What happens to a fixed-size auto-criminal field after all available indices are used?



  • There's a field. INT with size Three. of the symbol autoincrement♪ The table contains dozens of records. These records are frequently updated and the old indices are removed rather than rewritten. What happens when the meaning of this field exceeds 999?



  • Number in parentheses close to the number of data types mysql - a popular misconception that doesn't read http://dev.mysql.com/doc/refman/5.7/en/numeric-type-attributes.html ♪

    The display width does not constrain the range of values that can be stored in the column. Nor does it prevent values wider than the column width display from being displayed correctly. For example, a column specified as SMALLINT(3) has the usual SMALLINT range of -32768 to 32767, and values outside the range permitted by three digits are displayed in full using more than three digits.

    The number in parentheses has no influence. Customer applications may be drawn to the attention of clients, for example, to compare the tables, but there is no influence on the number. int(1) ID int(11)

    There will be nothing. It'll be 1,000, then 1001 and so on.

    What happens when the numerical limit is reached for the field at all - auto_increment will give the maximum value (but not a mistake directly!) and then the request will, in most cases, go down to the limit of the primary key, and only then return the error.

    mysql> create table testai (id smallint primary key auto_increment, val int not null);
    Query OK, 0 rows affected (0,01 sec)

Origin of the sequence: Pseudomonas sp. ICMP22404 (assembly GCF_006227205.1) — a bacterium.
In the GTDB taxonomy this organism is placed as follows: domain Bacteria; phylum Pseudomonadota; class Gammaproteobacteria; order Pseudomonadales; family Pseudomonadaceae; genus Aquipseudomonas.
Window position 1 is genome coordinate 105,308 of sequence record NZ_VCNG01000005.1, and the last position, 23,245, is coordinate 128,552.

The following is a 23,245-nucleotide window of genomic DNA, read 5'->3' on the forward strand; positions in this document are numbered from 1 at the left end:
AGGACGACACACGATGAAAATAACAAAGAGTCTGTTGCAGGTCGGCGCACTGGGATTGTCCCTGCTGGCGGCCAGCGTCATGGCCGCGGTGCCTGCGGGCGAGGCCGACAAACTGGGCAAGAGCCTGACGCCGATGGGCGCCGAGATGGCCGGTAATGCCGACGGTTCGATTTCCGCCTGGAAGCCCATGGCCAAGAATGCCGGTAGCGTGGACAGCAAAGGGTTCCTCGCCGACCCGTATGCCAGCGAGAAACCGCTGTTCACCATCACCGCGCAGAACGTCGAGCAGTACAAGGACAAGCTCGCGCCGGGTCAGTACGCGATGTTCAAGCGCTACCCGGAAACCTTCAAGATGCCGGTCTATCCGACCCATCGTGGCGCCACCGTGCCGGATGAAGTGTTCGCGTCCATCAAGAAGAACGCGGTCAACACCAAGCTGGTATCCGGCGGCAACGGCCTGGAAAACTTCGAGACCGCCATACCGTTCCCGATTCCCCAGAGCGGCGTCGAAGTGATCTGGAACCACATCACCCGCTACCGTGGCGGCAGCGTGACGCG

mysql> alter table testai auto_increment = 32765;
    Query OK, 0 rows affected (0,01 sec)
    Records: 0 Duplicates: 0 Warnings: 0

    mysql> insert into testai (val) values(1);
    Query OK, 1 row affected (0,01 sec)

    mysql> insert into testai (val) values(1);
    Query OK, 1 row affected (0,01 sec)

    mysql> insert into testai (val) values(1);
    ERROR 1062 (23000): Duplicate entry '32767' for key 'PRIMARY'
    mysql> select * from testai;
    +-------+-----+
    | id | val |
    +-------+-----+
    | 32765 | 1 |
    | 32767 | 1 |
    +-------+-----+
    2 rows in set (0,00 sec)

    mysql> insert into testai (val) values(5) on duplicate key update val=5;
    Query OK, 2 rows affected (0,00 sec)

    mysql> select * from testai;
    +-------+-----+
    | id | val |
    +-------+-----+
    | 32765 | 1 |
    | 32767 | 5 |
    +-------+-----+
    2 rows in set (0,00 sec)

    mysql>

    Because auto_increment continues to return a specific and allowable number, an example is interesting. on duplicate key update - he's gonna update the last line infinitely.




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